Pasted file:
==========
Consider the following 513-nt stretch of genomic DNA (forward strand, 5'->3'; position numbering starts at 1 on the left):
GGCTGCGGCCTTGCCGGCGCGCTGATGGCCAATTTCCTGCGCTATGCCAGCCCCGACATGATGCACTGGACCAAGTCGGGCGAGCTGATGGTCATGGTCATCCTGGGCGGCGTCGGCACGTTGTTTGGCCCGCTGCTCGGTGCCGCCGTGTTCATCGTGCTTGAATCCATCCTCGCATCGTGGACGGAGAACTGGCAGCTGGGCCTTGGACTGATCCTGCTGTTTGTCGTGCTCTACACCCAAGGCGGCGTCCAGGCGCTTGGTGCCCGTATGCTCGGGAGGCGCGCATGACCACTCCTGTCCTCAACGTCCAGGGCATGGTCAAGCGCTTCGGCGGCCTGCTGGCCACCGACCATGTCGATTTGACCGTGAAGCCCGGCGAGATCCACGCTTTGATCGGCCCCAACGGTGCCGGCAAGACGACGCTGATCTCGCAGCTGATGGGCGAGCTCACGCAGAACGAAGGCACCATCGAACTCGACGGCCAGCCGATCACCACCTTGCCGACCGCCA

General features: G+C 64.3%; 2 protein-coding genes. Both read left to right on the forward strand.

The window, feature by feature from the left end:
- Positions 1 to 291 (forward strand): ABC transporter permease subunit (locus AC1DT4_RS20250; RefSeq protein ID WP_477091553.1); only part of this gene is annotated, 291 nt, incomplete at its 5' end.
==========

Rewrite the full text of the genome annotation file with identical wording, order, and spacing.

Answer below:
Consider the following 513-nt stretch of genomic DNA (forward strand, 5'->3'; position numbering starts at 1 on the left):
GGCTGCGGCCTTGCCGGCGCGCTGATGGCCAATTTCCTGCGCTATGCCAGCCCCGACATGATGCACTGGACCAAGTCGGGCGAGCTGATGGTCATGGTCATCCTGGGCGGCGTCGGCACGTTGTTTGGCCCGCTGCTCGGTGCCGCCGTGTTCATCGTGCTTGAATCCATCCTCGCATCGTGGACGGAGAACTGGCAGCTGGGCCTTGGACTGATCCTGCTGTTTGTCGTGCTCTACACCCAAGGCGGCGTCCAGGCGCTTGGTGCCCGTATGCTCGGGAGGCGCGCATGACCACTCCTGTCCTCAACGTCCAGGGCATGGTCAAGCGCTTCGGCGGCCTGCTGGCCACCGACCATGTCGATTTGACCGTGAAGCCCGGCGAGATCCACGCTTTGATCGGCCCCAACGGTGCCGGCAAGACGACGCTGATCTCGCAGCTGATGGGCGAGCTCACGCAGAACGAAGGCACCATCGAACTCGACGGCCAGCCGATCACCACCTTGCCGACCGCCA

General features: G+C 64.3%; 2 protein-coding genes. Both read left to right on the forward strand.

The window, feature by feature from the left end:
- Positions 1 to 291 (forward strand): ABC transporter permease subunit (locus AC1DT4_RS20250; RefSeq protein ID WP_477091553.1); only part of this gene is annotated, 291 nt, incomplete at its 5' end.